Having had such fun last weekend trying to cycle through foot-deep snow drifts in the Allean Forest, last night’s weather forecast predicting more snow above 1000ft, but also bright sun and clear blue skies helped me make my mind up for today’s destination – to the hills!
As usual, the bike was dismantled and stuck in the back of the wee car, and I set off just as the sun started to come up on a glorious Perthshire day. A couple of hairy moments on the way to Murthly confirmed that it was icy under foot, so slow progress was made to Dunkeld, where I crossed the A9 into the dark tree tunnel along Strathbraan. Turning up Glen Cochill, the sun behind me turned the hill-sides golden brown – texture like sun? – and I pressed on, stopping opposite Griffin Forest to take a photo of Schiehallion, rising above Aberfeldy with it’s snow-capped peak glistening in the morning light.
Aberfeldy was deserted except for a lone paperboy cycling down towards the bridge, which I crossed on my way to Weem and beyond towards Schiehallion. Instead of parking in my usual spot by Loch Kinnardochy, I continued on a bit further to the car park at the Tomphubil lime kiln. As I assembled my bike, Schiehallion disappeared before my very eyes! I had managed to come to the only place in Perthshire that wasn’t bathed in glorious winter sunshine!
As the sleet began to fall, I set off for Tummel Bridge, another place that seems to empty of people in the winter, although it was still before 9 o’clock on a freezing morning. The river was high, and the power station had it’s sluices open, adding to the volume of water rushing by. As I cycled beside Dunalastair Water, the sleet stopped and Schiehallion was revealed in her full glory as the clouds lifted.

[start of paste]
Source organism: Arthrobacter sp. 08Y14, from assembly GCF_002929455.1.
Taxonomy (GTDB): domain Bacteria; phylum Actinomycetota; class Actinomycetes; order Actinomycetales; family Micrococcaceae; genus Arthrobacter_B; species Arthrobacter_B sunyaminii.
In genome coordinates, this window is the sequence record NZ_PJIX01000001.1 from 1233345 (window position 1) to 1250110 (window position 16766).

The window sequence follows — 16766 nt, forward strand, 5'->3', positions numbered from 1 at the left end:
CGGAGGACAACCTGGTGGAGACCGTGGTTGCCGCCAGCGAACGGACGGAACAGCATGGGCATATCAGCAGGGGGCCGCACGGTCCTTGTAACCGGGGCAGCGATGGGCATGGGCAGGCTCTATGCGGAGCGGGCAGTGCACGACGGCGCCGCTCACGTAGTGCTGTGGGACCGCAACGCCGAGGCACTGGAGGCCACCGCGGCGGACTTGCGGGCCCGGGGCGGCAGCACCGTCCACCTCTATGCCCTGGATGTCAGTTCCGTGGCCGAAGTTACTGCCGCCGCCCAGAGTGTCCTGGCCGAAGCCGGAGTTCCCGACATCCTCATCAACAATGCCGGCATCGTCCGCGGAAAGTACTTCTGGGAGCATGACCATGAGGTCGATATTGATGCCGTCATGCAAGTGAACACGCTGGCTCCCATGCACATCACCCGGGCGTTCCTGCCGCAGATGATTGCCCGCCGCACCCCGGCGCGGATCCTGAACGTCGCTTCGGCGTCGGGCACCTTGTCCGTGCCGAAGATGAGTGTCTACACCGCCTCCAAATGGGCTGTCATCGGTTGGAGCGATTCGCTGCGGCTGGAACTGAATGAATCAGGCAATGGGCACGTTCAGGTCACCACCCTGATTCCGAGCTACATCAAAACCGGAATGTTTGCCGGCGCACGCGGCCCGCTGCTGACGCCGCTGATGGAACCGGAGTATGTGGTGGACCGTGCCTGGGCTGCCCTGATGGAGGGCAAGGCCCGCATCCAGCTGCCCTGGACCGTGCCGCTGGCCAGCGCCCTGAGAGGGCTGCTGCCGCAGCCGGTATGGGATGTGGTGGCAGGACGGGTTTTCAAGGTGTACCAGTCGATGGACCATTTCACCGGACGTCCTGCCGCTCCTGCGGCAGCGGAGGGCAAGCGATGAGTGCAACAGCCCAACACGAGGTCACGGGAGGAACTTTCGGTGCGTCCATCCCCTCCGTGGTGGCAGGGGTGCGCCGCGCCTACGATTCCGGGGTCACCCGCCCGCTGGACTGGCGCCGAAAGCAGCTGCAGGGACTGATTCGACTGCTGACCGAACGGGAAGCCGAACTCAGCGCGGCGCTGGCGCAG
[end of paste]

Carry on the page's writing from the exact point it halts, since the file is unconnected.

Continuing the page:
Kinloch Rannoch had a bit more life about it as I passed through on my way to the timeshare complex on the north-east shore of Loch Rannoch. Leaving my bike at the side of the road, I was viewed with some suspicion by a timeshare guest on the running machine in the glass-fronted gym – this is surely the only place in Scotland where you can work out while looking at a standing stone! The stone in question is the Clach a’ Mharsainte or Pedlar’s Stone, where an unfortunate merchant sat for a rest one summer many years ago, and didn’t get up again – he rested his pack on the stone without actually taking it off, it fell over the back of the stone, and he was hanged by his wares.
I also had a look for a stone called Clach Ghlas, which was marked nearby on the 1867 OS map. I found a large flat-ish stone in the right area, but it was covered in 2 inch-thick moss, so I don’t know what it’s significance is. It may well be cup-marked, but I can’t find any reference to it other than on the old map.
I had been planning to cycle along the side of the loch to Rannoch Station and take some photos of over towards Lochaber, but the colour of the sky and the rain hitting the water in the distance made me turn around and re-trace my route back to the car. And sure enough, as I made my way back down to Aberfeldy, the sun was blazing in a clear blue sky, which was the same all the way back to Stanley. I had managed – again! – to find the only place in Perthshire it was raining!